The Great Recession that hit the United States hard in 2007 and dragged on into the 20-teens hit Spain even harder. Spanish unemployment “peaked at 26 percent” due to “its real estate investment bubble, combined with the global financial crisis,” according to a report from The New York Times on July 28, 2017. In October 2017, Spain’s unemployment rate was 16.38 percent, “its lowest since 2008,” according to a report from Reuters this November 3rd. However, the Spanish youth unemployment rate (for those under 25 years of age) is still at Depression levels: 37.2 percent in September 2017, according to Eurostat. Spain’s youth unemployment reached a record 56.1 percent in 2013, according to reporting from the UK Guardian on August 30, 2013.

After 1-O, many companies moved their headquarters from Catalonia to other parts of Spain, including the #3 and #5 biggest banks in the country, CaixaBank and Sabadell Bank, respectively, as well as Gas Natural, the utility company.

“Suddenly a lot of companies have moved. They [Spain] have facilitated the way to move. Maybe there are some pressures that if you continue working in Catalonia you won’t work anymore in Spain,” surmised Helena, the scientist and mother of two. “But there are also other voices saying that a lot of companies want to move to Catalonia once it separates from Spain.”

The renewable energy sector, of which the solar electricity industry makes up a large portion, is one of the fastest growing sectors in the United States economy.

“Solar and wind jobs have grown at rates of about 20% annually in recent years and are each creating jobs at a rate 12 times faster than that of the rest of the U.S. economy,” reads a January 2017 report from the Environmental Defense Fund.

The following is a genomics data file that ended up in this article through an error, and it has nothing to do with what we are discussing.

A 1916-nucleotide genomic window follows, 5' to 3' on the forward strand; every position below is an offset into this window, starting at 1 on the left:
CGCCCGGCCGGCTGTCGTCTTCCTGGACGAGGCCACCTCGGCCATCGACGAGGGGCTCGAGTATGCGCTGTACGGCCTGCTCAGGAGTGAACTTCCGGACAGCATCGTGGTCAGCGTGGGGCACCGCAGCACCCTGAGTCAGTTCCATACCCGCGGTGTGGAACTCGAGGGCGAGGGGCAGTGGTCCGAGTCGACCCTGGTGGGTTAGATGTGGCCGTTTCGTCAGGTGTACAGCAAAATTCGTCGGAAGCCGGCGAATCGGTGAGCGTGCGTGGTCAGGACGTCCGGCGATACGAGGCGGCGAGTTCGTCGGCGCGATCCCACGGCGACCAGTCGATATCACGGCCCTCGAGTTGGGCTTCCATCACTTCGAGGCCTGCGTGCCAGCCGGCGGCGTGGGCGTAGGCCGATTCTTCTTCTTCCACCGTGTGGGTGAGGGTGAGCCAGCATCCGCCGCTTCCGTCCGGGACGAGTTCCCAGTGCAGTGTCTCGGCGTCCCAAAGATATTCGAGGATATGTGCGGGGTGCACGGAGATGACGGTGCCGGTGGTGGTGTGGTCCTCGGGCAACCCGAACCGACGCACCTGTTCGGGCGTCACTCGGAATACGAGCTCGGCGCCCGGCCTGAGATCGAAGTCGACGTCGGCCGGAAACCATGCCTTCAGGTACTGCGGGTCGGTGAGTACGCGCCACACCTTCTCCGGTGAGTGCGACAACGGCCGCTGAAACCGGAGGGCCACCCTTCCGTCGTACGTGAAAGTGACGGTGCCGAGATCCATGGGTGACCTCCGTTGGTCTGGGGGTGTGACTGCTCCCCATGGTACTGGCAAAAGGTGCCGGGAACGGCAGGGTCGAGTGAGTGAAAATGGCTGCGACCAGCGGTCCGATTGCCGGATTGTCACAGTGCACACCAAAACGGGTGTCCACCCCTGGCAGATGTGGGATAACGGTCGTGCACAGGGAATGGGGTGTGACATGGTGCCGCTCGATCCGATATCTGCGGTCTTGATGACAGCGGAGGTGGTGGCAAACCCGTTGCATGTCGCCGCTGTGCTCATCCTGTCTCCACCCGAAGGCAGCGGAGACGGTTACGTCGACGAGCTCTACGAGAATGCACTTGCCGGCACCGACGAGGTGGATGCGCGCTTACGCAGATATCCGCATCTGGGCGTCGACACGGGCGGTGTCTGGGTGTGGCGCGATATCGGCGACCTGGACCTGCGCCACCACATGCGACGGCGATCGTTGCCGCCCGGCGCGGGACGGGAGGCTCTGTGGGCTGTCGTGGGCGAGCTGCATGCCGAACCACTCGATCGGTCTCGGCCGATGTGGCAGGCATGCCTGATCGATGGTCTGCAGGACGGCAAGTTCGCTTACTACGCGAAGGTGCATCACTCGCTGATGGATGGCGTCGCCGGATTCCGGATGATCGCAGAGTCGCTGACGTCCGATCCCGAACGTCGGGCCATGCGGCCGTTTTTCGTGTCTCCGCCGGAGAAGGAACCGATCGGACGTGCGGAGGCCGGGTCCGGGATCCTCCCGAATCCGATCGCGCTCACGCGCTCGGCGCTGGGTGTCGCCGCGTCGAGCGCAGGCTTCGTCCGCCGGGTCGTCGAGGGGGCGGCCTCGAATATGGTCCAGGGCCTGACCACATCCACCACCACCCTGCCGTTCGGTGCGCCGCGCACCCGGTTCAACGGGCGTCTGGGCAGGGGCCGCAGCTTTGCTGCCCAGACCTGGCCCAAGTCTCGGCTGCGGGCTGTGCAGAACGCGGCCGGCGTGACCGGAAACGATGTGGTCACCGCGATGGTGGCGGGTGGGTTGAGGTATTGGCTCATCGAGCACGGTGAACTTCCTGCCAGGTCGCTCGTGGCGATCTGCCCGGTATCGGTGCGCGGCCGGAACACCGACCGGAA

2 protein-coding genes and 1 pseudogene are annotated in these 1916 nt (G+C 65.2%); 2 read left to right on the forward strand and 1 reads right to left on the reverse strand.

Maybe if Spain incentivizes rather than discourages the use of its overabundant solar energy, then the country can create good-paying jobs for the unemployed Spanish workers and accelerate its lagging economy. Or maybe Catalonia will achieve its Independence and rejuvenate its own economy by using the Sun to create good-paying jobs for unemployed Catalan workers.

For perspective, there have been two pro-Spanish-only rallies in Barcelona during the month of October, on separate Sundays. They are not Spanish-unity gatherings as many news outlets have reported. Unlike the feel-good, festival vibe of the Catalans at their pro-Independence protests, the pro-Spanish-only protesters are antagonistic and hyper-aggressive. Spanish-only protesters have kicked or pushed people taking their photographs in public. On Sunday, October 29th, the people wearing and waving Spanish flags banged on the police vans of the Mossos d’Esquadra, Barcelona’s police force, right outside of the Catalan government’s office building and palace façade, called the Generalitat. The pro-Spanish-only people called the Mossos police “perros”/dogs and forced the police vans to drive in reverse away from the Generalitat. The Catalan police did not use violence against the pro-Spanish-only crowd.